‘WHITE-BOXING’ A HOT NEW TREND IN USA LUXURY REAL ESTATE
By Sandra Gordon
Monday 28th of May 2018
The ultra-wealthy, it seems, are willing to pay extra for a new home that has been stripped to its bare concrete bones.
Among the super-rich, there is little appetite for off-the-rack décor, with homeowners preferring to put their own stamp on a home via uber-customisation. No matter how high-end the kitchen and bathroom, many wealthy new homeowners already plan to tear out any pre-existing furnishing and re-design the space to their own liking.
As a result, sellers in prime luxury real estate markets like New York and Los Angeles are increasingly stripping out their properties before listing. This new strategy, known as ‘white boxing’, is becoming increasingly popular as agents recognise that homes which offer their new owners a blank canvas on which to make their mark are actually considered to be more valuable to ultra-wealthy home buyers.
The white-boxing trend means that the new owner can immediately begin redesigning their space without having to spend time and money removing the previous homeowners’ décor. Furthermore, an empty home eases any environmental concerns a buyer may have about the waste associated with stripping out existing high-end furnishing and amenities.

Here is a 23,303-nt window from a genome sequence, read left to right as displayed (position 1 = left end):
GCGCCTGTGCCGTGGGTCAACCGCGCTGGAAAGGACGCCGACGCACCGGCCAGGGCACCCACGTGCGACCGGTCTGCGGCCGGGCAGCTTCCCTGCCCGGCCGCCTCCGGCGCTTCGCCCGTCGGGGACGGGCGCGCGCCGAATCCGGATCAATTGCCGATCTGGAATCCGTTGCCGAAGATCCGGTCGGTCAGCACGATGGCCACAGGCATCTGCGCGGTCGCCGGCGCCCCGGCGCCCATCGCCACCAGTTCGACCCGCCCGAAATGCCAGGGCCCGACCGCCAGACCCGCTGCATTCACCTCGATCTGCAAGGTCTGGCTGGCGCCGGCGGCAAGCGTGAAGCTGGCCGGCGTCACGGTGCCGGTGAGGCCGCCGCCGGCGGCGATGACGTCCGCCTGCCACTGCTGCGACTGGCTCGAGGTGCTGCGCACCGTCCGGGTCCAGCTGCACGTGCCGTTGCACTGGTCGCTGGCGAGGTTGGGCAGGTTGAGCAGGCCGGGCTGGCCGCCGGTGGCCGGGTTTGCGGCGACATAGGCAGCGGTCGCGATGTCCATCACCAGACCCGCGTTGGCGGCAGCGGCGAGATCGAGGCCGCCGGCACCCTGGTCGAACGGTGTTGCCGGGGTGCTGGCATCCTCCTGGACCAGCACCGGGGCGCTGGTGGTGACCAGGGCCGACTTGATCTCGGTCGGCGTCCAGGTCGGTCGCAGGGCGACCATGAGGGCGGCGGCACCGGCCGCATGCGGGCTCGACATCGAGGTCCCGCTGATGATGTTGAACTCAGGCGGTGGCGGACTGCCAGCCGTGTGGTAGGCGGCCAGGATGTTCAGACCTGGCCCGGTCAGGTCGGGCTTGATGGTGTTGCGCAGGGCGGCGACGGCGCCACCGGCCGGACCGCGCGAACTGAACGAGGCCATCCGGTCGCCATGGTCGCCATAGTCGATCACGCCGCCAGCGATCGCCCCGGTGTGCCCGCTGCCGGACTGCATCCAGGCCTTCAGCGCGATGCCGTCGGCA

It appears that these ‘blank canvases’ are also more appealing to architects and designers as it is easier to create computer-generated images and virtual renderings of potential designs, when the space is empty.
The Know spoke to local South African designer Kate Moffatt from Hint Décor, about her thoughts regarding this international trend.
“It’s a very interesting concept. What is prevalent in buying a home is that nine times out of 10 the new owner doesn’t like the interiors or style of the house and ends up changing it to suit their own style. This is especially so with more affluent buyers who have the budget to start all over again with every move. So white boxing might be a reason for people to look at their renovations differently and consider how they can become movable while also being conscious of reducing, reusing and recycling. It’s probably the way of the future,” says Moffatt.
Posted by Niki Jackson